Mother’s lack of iron raises baby autism risk

Lack of iron in older pregnant women is linked to autism. Picture: PA
Lack of iron in older pregnant women is linked to autism. Picture: PA
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OLDER women who are deficient in iron have a five times greater risk of having a baby with autism, a new study has found.

Low iron intake was associated with the higher risk if the mother was 35 or older at the time of the child’s birth or if she suffered from metabolic conditions such as obesity hypertension or diabetes.

The study by University of California was the first to examine the relationship between maternal iron intake and having a child with autism spectrum disorder (ASD).

Assistant professor in the department of public health sciences Rebecca Schmidt said: “The association between lower maternal iron intake and increased ASD risk was strongest during breast feeding, after adjustment for folic acid intake.”

Three years ago she was the first to report associations between supplemental folic acid and reduced risk for ASD.

She added: “Further, the risk associated with low maternal iron intake was much greater when the mother was also older and had metabolic conditions during her pregnancy.”

The study published online in the latest edition of the American Journal of Epidemiology looked at mothers and their child enrolled in the northern California-based Childhood Autism Risks from Genetics and the Environment (Charge) Study between 2002 and 2009.

The participants included mothers of children with autism and 346 mothers of children with typical development.

The researchers examined maternal iron intake, including vitamins, other nutritional supplements, and breakfast cereals during the three months to the end of the women’s pregnancies and breastfeeding.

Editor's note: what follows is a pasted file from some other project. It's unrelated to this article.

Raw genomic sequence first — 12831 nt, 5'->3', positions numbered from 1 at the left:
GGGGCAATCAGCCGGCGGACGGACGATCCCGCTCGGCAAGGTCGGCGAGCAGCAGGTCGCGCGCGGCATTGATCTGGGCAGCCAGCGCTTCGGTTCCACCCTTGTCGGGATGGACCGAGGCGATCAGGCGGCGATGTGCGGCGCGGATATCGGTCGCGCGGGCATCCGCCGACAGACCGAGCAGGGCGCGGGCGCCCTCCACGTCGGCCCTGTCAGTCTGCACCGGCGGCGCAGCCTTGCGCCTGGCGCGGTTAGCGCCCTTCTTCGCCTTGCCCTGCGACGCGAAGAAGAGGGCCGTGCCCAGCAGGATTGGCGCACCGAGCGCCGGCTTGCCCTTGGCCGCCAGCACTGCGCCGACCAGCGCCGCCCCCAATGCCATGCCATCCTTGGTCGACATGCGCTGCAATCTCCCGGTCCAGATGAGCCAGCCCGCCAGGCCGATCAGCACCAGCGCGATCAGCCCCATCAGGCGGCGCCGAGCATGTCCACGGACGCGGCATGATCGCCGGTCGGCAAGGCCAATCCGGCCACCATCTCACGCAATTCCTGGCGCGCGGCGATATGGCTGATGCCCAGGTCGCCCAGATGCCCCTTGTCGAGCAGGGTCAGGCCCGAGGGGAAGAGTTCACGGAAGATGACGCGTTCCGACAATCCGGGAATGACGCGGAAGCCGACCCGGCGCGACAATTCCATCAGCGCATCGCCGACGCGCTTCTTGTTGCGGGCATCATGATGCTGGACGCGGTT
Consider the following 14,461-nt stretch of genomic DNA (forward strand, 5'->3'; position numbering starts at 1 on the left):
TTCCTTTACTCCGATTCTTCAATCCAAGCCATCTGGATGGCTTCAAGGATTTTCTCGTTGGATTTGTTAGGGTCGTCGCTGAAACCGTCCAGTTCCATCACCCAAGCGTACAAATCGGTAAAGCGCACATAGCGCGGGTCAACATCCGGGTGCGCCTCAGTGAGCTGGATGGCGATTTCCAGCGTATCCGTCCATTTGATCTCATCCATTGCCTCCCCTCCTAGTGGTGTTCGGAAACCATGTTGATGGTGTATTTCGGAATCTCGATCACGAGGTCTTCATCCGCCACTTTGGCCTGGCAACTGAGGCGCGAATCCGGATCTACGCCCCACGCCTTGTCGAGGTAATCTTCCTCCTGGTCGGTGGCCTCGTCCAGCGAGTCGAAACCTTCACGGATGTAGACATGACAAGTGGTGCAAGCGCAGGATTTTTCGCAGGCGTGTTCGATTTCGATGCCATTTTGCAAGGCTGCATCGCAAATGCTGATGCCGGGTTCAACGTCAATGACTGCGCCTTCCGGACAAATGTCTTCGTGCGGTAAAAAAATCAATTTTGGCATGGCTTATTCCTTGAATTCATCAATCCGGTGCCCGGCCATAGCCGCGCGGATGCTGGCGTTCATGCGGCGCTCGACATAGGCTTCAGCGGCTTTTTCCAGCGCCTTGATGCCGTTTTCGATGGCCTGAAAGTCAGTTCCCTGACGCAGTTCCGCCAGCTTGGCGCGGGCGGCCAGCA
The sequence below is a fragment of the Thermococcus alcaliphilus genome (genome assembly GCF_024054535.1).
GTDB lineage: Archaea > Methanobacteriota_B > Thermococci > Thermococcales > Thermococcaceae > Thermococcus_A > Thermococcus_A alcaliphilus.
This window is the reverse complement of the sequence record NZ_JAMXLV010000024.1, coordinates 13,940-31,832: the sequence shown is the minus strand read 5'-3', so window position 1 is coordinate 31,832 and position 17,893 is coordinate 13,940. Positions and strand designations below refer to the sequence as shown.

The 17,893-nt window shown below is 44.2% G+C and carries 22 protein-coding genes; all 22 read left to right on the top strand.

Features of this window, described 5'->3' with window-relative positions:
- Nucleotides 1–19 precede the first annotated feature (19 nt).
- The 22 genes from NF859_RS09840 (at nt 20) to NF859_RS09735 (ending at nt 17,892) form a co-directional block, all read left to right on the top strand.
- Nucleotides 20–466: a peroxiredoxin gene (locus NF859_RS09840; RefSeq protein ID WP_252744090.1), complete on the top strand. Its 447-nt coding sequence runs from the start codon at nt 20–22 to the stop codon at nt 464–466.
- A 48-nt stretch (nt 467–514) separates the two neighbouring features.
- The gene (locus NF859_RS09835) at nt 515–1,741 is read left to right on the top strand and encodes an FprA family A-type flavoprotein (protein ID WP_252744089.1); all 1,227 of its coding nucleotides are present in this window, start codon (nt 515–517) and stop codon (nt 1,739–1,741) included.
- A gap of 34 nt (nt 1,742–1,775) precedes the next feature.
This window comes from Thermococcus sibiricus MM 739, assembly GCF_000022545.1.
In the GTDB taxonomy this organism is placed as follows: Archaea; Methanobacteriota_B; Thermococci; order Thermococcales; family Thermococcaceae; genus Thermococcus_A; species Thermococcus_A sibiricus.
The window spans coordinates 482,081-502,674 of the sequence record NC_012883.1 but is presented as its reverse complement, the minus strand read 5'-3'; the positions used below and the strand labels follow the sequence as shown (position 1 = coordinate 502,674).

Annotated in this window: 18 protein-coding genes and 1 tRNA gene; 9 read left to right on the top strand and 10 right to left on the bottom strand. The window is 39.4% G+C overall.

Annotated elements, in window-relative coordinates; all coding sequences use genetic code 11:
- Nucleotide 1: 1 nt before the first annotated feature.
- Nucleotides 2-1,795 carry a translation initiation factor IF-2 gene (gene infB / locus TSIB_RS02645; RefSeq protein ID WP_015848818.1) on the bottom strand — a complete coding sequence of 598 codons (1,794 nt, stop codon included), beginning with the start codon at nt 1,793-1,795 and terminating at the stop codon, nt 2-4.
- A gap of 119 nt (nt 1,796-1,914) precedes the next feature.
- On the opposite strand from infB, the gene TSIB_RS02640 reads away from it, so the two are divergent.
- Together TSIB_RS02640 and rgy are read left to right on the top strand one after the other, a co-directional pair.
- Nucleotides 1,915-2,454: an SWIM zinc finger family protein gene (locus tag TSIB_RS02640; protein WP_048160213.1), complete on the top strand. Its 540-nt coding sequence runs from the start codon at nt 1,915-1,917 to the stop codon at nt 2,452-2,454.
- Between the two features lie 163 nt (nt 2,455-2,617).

The mothers’ daily iron intake was examined, including the frequency, dosages and the brands of supplements that they consumed.

Prof Schmidt said: “Iron deficiency, and its resultant anemia, is the most common nutrient deficiency, especially during pregnancy, affecting 40 to 50 per cent of women and their infants. Iron is crucial to early brain development, contributing to neurotransmitter production, myelination and immune function. All three of these pathways have been associated with autism.”

She added: “Iron deficiency is pretty common, and even more common among women with metabolic conditions.

“However, we want to be cautious and wait until this study has been replicated. In the meantime the message is do what your doctor recommends.Take vitamins throughout pregnancy, and take the recommended daily dosage. If there are side effects, talk to your doctor about how to address them.”

For fertile women the most common causes of iron deficiency anaemia are heavy periods and pregnancy as their body needs extra iron for their baby.

According to the NHS, it is estimated that about one in every 100 people in the UK has ASD.

Janine Hunt, interim director of the National Autistic Society Scotland said: “Research that improves our understanding of autism’s complex causes is always welcome. However, the priority should be to ensure people with autism receive the support they need now in order to reach their full potential and live the life they want.”

ASD is a condition that affects social interaction, communication, interests and behaviour.

It includes Asperger syndrome and childhood autism.

The main features of ASD 
typically start to develop in childhood, although the impact of these may not be apparent until there is a significant change in the person’s life, such as a change of school.

There is no “cure” for ASD, although there are treatments, and children, young people and adults with ASD are often also affected by other mental health conditions such as attention deficit hyperactivity disorder, anxiety or depression.